Well, the pickings are very slim out there among this week’s newspaper travel sections in the US, especially for readers who like a good yarn about an unknown destination. But to be fair, I had never heard of Puyallup, Washington, which the Seattle Times says has the country’s largest sewing expo and it’s on this weekend.
I told you: slim.
So, let’s look outside the US. You wouldn’t necessarily think of the Financial Times as a place to check every weekend in search of travel stories, but it excels at getting a number of well-known travel writers to pen regular dispatches. This week is no exception, with Pico Iyer writing about the southern coast of Sri Lanka and Taprobane Island.
One of my biggest regrets is that I never ditched life for a spell when I was in my early 20s to become a ski bum. Simon Mills writes about how to be a grown up ski bum, in Engelberg, Switzerland, in the UK’s Guardian newspaper.
In the Times of London, Ian Belcher (and unfortunate name, let’s be honest) doesn’t exactly break new ground with this dispatch about Lithuania’s Communist era legacy. I mean, writers are always talking about this when they’re in the former Soviet Eastern bloc. Here, Belcher points out that touring Cold War monuments and leftovers outside Vilnius will cost you a hell of a lot less than doing so in Moscow.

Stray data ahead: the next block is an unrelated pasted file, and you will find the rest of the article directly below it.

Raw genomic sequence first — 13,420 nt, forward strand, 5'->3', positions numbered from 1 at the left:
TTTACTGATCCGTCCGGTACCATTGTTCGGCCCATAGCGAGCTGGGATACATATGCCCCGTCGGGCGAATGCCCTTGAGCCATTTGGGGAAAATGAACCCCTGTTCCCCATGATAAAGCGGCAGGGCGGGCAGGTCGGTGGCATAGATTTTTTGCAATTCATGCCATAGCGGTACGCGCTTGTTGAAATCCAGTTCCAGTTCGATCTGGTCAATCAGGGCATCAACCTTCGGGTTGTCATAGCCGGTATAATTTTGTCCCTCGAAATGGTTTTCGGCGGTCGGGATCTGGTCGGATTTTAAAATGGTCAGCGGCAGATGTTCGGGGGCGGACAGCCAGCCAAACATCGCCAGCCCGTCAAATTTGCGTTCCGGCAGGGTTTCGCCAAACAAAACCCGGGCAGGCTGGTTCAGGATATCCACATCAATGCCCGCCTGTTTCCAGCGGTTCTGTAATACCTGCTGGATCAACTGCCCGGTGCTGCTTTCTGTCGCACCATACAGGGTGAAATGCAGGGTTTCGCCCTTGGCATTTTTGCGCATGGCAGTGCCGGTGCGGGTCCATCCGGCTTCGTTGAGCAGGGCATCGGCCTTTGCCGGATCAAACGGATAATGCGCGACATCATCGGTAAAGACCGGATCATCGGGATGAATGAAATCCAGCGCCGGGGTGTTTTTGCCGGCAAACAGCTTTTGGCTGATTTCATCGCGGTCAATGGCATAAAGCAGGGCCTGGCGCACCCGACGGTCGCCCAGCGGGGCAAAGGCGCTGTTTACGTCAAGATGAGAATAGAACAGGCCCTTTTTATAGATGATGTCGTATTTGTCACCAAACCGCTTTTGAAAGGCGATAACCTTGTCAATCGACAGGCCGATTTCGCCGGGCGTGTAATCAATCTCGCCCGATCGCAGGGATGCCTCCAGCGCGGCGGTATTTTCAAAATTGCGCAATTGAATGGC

One of the hardest things to write about is home. John Allemang makes a gallant effort at this in Toronto’s Globe and Mail, taking a long winter walk to celebrate the founding of Canada’s largest city.
Back in the US, the New York Times‘ Frugal Traveler, Matt Gross, pens a long piece about visiting off-season Venice with a six-week-old newborn. It’s part deals, part how to travel with a baby. Also in the Times, Michelle Higgins writes about hotels welcoming back groups of college kids for spring break.
Travel writers seem to love “walking in the footsteps of…” stories. In the LA Times, Susan Spano shows she’s not afraid of this hackneyed convention as she walks in the footsteps of Mary, Queen of Scots.
The Washington Post publishes its annual Islands Issue this week, with dispatches from the British Virgin Islands and Puerto Rico.
The Baltimore Sun has this feature on the Philadelphia Flower Show.
Lastly, funny piece of the week goes to Phil Marty in the Philadelphia Inquirer, who lists some stupid questions asked by tourists that English Heritage has culled from various tourist attractions around the UK.